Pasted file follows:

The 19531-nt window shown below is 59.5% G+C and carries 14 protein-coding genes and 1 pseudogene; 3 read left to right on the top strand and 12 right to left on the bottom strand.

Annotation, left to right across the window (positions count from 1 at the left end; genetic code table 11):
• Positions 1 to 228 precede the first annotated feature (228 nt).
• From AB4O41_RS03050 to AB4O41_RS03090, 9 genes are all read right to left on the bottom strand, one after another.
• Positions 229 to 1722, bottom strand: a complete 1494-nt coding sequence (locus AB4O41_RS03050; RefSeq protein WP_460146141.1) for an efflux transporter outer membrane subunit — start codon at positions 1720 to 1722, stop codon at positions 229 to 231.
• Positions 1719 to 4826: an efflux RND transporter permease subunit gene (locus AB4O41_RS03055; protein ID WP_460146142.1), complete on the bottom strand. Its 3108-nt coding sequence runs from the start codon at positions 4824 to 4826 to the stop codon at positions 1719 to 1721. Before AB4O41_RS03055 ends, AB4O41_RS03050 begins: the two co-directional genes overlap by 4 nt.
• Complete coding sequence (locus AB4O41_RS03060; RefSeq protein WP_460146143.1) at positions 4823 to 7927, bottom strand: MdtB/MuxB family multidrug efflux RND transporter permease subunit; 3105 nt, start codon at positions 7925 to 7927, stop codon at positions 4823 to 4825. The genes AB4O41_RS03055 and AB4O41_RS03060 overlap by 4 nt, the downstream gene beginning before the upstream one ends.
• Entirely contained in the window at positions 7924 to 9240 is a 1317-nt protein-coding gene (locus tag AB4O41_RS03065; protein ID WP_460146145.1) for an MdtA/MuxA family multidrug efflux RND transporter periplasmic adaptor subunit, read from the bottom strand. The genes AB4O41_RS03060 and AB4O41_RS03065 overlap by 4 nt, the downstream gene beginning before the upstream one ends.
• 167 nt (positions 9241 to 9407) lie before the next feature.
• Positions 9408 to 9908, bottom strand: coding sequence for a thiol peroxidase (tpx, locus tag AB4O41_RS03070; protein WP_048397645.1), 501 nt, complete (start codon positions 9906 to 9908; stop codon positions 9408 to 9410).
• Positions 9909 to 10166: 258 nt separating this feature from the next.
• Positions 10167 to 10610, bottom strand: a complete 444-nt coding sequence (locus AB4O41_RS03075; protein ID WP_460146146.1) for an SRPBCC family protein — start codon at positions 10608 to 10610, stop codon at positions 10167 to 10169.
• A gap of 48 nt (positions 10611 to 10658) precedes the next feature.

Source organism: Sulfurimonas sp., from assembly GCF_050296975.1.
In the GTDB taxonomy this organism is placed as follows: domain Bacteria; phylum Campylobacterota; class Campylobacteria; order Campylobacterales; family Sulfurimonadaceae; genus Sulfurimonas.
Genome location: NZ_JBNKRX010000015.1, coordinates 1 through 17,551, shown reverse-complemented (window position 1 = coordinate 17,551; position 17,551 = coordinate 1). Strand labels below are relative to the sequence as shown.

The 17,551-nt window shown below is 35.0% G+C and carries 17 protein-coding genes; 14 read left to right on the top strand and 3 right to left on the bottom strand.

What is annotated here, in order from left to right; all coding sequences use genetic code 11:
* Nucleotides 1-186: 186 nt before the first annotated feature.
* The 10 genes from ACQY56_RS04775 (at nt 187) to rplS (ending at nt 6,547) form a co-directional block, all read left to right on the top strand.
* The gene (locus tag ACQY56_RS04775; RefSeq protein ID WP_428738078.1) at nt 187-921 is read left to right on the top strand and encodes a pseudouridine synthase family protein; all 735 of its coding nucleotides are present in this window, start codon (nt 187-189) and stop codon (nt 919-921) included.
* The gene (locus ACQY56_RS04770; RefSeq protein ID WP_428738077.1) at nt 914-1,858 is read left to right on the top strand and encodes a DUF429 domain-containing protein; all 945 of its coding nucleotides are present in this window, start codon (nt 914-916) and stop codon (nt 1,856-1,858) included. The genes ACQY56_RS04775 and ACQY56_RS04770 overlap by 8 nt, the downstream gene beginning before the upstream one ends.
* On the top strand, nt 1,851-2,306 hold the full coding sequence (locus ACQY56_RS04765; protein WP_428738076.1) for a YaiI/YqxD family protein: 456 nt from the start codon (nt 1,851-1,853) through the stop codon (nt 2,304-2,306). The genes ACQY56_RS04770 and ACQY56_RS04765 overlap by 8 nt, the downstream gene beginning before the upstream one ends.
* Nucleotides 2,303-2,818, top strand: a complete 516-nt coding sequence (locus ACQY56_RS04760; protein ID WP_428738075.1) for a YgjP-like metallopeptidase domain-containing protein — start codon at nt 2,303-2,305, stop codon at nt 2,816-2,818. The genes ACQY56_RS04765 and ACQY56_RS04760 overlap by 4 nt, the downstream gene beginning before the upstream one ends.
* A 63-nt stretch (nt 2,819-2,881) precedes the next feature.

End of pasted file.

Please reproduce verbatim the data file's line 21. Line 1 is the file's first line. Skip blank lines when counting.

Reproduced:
* The gene (locus tag ACQY56_RS04775; RefSeq protein ID WP_428738078.1) at nt 187-921 is read left to right on the top strand and encodes a pseudouridine synthase family protein; all 735 of its coding nucleotides are present in this window, start codon (nt 187-189) and stop codon (nt 919-921) included.